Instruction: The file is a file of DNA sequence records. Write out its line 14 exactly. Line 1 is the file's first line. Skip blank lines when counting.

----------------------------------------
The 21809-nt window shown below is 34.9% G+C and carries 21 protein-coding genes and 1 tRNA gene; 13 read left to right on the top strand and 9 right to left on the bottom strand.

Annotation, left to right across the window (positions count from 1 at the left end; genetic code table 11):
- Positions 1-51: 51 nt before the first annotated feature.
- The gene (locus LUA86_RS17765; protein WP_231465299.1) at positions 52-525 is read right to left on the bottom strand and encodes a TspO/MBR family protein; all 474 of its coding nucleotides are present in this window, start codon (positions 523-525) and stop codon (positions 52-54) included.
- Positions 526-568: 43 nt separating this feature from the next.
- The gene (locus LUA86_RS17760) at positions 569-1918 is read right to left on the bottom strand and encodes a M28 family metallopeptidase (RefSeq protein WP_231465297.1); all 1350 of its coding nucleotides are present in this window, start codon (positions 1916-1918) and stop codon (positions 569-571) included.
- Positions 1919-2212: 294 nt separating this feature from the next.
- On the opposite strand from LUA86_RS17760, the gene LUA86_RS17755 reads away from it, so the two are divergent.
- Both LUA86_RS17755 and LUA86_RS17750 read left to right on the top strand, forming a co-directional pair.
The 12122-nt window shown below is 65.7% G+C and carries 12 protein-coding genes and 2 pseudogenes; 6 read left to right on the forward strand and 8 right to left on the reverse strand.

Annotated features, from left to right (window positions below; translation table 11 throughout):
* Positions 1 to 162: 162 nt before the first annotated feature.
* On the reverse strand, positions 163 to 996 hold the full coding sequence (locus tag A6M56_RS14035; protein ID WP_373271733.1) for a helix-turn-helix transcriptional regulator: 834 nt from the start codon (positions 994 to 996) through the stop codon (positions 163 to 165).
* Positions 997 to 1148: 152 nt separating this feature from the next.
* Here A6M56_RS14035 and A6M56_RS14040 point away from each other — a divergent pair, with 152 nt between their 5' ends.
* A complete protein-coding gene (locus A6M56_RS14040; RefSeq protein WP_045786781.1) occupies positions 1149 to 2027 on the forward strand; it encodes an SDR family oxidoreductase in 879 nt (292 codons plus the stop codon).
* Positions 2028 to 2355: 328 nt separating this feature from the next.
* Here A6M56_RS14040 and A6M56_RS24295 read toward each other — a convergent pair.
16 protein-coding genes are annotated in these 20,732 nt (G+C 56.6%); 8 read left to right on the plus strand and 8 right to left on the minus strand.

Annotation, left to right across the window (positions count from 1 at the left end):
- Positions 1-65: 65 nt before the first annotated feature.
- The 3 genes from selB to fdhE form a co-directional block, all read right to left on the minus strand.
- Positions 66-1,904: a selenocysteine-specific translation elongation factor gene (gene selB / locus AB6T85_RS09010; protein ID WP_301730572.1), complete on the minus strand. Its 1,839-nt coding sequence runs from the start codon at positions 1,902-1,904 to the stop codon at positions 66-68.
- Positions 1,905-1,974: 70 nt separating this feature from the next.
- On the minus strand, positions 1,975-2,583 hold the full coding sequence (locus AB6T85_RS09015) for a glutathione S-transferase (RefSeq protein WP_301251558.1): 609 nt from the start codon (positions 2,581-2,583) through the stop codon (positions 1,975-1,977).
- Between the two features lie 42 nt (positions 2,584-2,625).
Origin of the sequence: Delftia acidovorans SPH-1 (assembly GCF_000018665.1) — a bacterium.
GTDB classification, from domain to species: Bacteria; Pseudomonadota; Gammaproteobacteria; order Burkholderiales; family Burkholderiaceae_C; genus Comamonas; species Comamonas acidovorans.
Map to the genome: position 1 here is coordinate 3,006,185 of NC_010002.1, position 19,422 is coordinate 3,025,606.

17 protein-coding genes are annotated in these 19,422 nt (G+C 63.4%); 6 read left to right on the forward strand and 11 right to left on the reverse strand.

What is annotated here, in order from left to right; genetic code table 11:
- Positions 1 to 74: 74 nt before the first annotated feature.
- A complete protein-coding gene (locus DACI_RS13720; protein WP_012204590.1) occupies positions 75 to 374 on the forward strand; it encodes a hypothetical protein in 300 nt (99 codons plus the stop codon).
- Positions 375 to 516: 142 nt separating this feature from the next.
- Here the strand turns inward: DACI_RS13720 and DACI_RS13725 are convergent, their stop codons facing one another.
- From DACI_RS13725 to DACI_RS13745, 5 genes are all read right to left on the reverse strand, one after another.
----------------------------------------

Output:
* Positions 997 to 1148: 152 nt separating this feature from the next.